Whitelists vs. blacklists for programmatic media
Should you use whitelists or blacklists, and does it matter? In the age of fake news, says columnist Kevin Lee, it should matter a lot to programmatic advertisers.
Is your strategy whitelist, blacklist or no-list? Unfortunately, programmatic display can be quite complex regardless of which DSP (demand-side platform) you use to execute your buys.
For many years, media buyers and ad operations teams used blacklists when accessing programmatic display inventory. If an undesirable site showed up in reporting, it would be blacklisted for the future of the campaign.
However, a proliferation of fake news — and sites with a negative reputation — is having a profound impact on how on brands advertise, even as readers flock to reach the “news” on the sites. If brands are sensitive to the fake news issue, those sites or articles need to be excluded.
In paid search (thought of by many as the first programmatic form of media — even in the early days with GoTo.com) the level of control over syndication was fairly blunt and was more of a whitelist method. You’d choose whether or not to include syndication partners (all at the same time) or not.
In the current media environment, a strong argument can be made for embracing a whitelist mode of ensuring quality sites and placements. You can whitelist just a handful of top-notch sites and have access to a large amount of programmatic inventory — Yahoo, Weather.com, Gannett (USAToday), NY Times, Buzzfeed and others.
However, while the larger publishers control the lion’s share of available inventory in terms of programmatic display and video, there’s still a lot of available display and video inventory out there from midsize and smaller publishers, and the CPM you’ll pay will be lower due to the flight to quality (brand-name publishers) happening out there now.
The kinds of impression and click quality problems that plague the display and video ecosystems fall into several categories, both human and bot-driven.
Whitelist vs. blacklist
This is where the whitelist vs. blacklist question arises; a whitelist includes a list of acceptable sites on which to run inventory (all others prohibited), while a blacklist denotes those sites where inventory is not to serve, ever.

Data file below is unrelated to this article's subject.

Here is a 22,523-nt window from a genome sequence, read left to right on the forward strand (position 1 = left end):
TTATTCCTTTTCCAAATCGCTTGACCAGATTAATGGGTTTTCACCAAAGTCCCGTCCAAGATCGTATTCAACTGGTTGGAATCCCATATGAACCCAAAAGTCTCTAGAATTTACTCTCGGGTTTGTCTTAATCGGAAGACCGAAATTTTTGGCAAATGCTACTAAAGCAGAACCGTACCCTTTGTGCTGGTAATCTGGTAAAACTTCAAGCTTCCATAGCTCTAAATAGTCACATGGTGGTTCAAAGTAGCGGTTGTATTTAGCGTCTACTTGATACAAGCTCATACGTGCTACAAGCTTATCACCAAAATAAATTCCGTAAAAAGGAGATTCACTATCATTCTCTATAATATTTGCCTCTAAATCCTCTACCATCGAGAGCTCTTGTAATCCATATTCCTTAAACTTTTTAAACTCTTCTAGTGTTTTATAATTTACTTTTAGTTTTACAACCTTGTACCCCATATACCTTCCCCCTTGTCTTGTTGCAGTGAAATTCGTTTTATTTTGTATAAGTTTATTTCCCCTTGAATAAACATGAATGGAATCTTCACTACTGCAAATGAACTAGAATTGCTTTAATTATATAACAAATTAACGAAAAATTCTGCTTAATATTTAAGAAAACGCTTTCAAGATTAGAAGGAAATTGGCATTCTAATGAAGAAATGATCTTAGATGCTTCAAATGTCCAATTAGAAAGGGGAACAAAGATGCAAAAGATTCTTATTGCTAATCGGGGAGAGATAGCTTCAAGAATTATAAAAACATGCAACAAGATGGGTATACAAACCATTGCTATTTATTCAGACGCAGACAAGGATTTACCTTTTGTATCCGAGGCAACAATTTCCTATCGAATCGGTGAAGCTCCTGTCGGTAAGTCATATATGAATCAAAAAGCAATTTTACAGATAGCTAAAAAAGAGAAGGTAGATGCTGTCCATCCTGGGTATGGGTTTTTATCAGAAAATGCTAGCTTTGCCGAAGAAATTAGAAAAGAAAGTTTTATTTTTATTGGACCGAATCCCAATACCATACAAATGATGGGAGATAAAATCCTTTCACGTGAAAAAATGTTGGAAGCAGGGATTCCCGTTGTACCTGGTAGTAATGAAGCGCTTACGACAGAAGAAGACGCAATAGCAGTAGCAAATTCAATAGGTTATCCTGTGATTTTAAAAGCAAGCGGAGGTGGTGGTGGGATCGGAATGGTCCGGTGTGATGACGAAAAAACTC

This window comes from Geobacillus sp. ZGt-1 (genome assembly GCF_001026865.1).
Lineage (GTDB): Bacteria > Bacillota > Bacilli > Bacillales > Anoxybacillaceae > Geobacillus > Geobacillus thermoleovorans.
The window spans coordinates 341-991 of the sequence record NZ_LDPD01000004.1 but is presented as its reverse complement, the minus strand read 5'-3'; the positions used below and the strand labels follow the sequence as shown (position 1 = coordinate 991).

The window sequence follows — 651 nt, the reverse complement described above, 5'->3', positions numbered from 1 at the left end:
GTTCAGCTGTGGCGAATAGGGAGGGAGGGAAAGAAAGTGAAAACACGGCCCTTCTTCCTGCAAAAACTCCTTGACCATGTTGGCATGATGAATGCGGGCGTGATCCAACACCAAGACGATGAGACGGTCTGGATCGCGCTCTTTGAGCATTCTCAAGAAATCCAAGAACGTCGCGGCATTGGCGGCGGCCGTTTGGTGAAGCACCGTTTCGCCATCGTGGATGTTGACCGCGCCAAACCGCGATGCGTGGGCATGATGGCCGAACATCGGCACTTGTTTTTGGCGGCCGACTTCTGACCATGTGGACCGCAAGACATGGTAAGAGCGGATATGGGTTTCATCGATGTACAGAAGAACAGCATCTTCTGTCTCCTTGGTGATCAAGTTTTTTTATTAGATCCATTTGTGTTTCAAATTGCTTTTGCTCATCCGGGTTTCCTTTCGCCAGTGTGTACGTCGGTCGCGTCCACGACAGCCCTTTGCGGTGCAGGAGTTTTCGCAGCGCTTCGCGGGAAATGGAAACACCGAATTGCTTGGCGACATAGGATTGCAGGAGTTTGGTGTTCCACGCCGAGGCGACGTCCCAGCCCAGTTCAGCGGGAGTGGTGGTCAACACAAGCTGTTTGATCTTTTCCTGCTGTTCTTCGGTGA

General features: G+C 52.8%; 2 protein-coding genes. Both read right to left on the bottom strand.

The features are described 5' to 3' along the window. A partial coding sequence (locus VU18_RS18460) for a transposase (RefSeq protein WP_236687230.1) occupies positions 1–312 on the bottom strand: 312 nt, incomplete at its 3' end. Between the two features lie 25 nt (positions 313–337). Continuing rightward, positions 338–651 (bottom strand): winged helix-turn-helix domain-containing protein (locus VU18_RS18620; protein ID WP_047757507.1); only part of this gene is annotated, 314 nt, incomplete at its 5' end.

You can create your own or use a third party to do the whitelist diligence for you at both the domain and page level. Sometimes one unsavory article can result in an unfortunate ad placement on an otherwise top-notch site.
As you work your way down the list of whitelist sites, smaller sites have challenges that the larger publishers don’t face:
- Less budget to implement filtering technology
- Less knowledge of best practices to reduce bot traffic
- No requirement for user authentication or login
Additionally, small publishers may be tempted to mix more bot traffic with their authentic traffic if they don’t believe advertisers (or agencies) will notice. Therefore, regardless of malice by the publisher, network and bot traffic outside of their control, some display and video ad publishers are more susceptible to invalid impressions and clicks.
Both whitelists and blacklists have their place in your ad-buying process. But in the world of “fake news” (where some publishers exist only to generate ad revenue from salacious content heavily shared through social media), your brands may want to distance themselves from adjacency to fake news or hateful content.
I had the pleasure of discussing the whitelist/blacklist issue with Marc Goldberg, CEO at Trust Metrics, a firm that “provides standardized or customized ratings and reviews of any site or page.” These ratings manifest themselves into a real-time whitelist or blacklist, depending on the needs of an advertiser.
As you might imagine, Trust Metrics has experienced a surge of interest in their site and page-scoring platform (given the increase in fake news and the implications of a brand showing up there regardless of the ad being retargeted). In contrast with bot traffic, fake news is actually likely to be human traffic generated by the viral sharing on social media, and even email.
When I specifically discussed the whitelisting option with Goldberg, he emphasized that: “Whitelisting used to be just about safety. In brand safety, the absence of swears and nudity equaled quality. We now believe quality also includes the presence of good publishing features (UX, UI, depth and breadth, ad clutter, layout and additional factors). Most bad guys don’t have quality sites and will not be selected to make the list.”
What struck me about many of the elements that telegraph “quality” in the whitelisting environment was their similarity to the factors Google used to influence quality score on the paid search side and organic rank in the organic side of the house. In a nutshell, they all put the reader/user first.
Because it only takes a short period of time and nearly zero cost to set up a fake news site, many experts in the programmatic ecosystem (both agency and client side) are looking to whitelists any time the client/advertiser feels uncomfortable with their ads showing up next to fake news content. Although it’s clear that the news is fake to anyone who bothers to check, millions of eyeballs consume this “news,” generating ad inventory.
Whether you choose to create your own whitelist by focusing on larger sites where the editorial meets your standards, or you use a third-party whitelist, you can’t simply ignore the problem if your brand or that of your client might be damaged by association.